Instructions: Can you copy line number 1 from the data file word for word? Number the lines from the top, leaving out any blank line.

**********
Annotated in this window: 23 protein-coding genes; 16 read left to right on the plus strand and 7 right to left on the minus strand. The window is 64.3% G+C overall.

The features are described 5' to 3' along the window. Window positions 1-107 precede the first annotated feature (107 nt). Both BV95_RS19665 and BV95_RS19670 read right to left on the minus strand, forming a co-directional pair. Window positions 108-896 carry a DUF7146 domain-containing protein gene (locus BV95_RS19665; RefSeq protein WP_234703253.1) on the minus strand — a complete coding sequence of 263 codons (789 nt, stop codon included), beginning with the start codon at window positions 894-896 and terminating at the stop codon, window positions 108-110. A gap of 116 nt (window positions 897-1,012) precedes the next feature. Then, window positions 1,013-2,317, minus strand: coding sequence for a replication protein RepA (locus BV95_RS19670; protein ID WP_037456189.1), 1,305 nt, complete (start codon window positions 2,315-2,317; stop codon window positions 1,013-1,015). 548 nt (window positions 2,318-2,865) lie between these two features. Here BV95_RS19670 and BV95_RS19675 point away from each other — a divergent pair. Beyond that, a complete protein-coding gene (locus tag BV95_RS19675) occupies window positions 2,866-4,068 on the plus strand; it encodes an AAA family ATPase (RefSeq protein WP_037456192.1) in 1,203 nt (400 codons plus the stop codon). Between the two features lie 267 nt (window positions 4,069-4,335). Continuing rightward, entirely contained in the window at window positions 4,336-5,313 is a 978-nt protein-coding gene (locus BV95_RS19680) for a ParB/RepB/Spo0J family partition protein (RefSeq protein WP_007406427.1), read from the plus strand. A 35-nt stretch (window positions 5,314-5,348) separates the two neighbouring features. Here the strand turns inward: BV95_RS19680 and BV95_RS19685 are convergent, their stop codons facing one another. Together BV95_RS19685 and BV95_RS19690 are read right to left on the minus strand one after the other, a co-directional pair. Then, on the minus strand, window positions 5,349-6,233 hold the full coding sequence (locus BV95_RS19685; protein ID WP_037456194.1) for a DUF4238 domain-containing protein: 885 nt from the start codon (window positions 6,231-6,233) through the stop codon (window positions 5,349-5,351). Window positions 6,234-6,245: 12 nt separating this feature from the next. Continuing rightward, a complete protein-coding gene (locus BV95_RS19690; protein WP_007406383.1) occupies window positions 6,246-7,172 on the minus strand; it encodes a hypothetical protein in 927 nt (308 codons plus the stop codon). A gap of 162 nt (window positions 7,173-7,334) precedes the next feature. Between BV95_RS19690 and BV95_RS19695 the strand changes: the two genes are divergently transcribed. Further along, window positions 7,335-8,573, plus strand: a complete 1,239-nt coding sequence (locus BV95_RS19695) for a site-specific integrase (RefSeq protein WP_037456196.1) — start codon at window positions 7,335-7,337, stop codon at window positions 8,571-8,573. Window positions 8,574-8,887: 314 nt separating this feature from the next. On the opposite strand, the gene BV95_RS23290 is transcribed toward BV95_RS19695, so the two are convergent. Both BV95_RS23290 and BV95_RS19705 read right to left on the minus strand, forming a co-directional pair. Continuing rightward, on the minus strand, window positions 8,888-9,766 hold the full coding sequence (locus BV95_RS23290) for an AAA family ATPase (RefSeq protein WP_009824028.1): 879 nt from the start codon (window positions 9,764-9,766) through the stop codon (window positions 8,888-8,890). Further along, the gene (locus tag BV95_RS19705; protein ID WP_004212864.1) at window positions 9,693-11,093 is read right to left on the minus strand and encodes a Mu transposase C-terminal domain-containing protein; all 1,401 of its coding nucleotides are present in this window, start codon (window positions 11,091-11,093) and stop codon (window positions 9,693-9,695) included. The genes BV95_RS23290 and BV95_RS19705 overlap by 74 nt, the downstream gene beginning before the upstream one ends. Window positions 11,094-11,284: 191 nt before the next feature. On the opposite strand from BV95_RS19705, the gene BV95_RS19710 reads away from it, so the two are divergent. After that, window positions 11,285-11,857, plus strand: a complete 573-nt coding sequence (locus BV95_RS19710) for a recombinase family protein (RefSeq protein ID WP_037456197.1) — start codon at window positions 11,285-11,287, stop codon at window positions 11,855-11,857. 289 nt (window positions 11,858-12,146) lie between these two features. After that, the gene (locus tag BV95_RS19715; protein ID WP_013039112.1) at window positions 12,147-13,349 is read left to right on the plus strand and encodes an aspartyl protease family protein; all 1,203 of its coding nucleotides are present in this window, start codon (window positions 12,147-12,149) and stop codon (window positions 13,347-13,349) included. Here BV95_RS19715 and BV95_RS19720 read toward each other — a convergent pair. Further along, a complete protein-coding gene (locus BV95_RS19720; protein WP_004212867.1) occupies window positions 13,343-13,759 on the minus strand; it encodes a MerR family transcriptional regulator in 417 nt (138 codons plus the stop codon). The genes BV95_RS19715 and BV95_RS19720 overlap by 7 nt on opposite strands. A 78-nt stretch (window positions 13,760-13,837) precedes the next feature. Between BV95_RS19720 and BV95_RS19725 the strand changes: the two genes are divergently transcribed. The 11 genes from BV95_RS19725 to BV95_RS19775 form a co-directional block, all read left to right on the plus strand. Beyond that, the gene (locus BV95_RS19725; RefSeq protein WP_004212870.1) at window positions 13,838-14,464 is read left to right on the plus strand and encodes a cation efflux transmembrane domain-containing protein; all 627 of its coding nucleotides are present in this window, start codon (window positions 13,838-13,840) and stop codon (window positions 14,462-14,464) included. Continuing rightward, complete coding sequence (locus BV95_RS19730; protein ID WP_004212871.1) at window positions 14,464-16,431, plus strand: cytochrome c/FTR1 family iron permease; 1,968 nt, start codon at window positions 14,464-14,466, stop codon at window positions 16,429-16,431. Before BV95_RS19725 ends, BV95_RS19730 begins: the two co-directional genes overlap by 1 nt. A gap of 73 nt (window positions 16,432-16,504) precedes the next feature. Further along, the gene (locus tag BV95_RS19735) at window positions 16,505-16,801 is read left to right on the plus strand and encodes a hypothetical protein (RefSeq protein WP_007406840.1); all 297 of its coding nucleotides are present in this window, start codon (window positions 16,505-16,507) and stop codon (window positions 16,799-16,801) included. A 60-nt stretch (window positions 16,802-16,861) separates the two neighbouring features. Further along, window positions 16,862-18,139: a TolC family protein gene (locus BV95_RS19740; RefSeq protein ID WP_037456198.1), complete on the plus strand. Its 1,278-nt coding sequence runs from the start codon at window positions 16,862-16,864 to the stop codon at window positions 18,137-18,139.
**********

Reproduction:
Annotated in this window: 23 protein-coding genes; 16 read left to right on the plus strand and 7 right to left on the minus strand. The window is 64.3% G+C overall.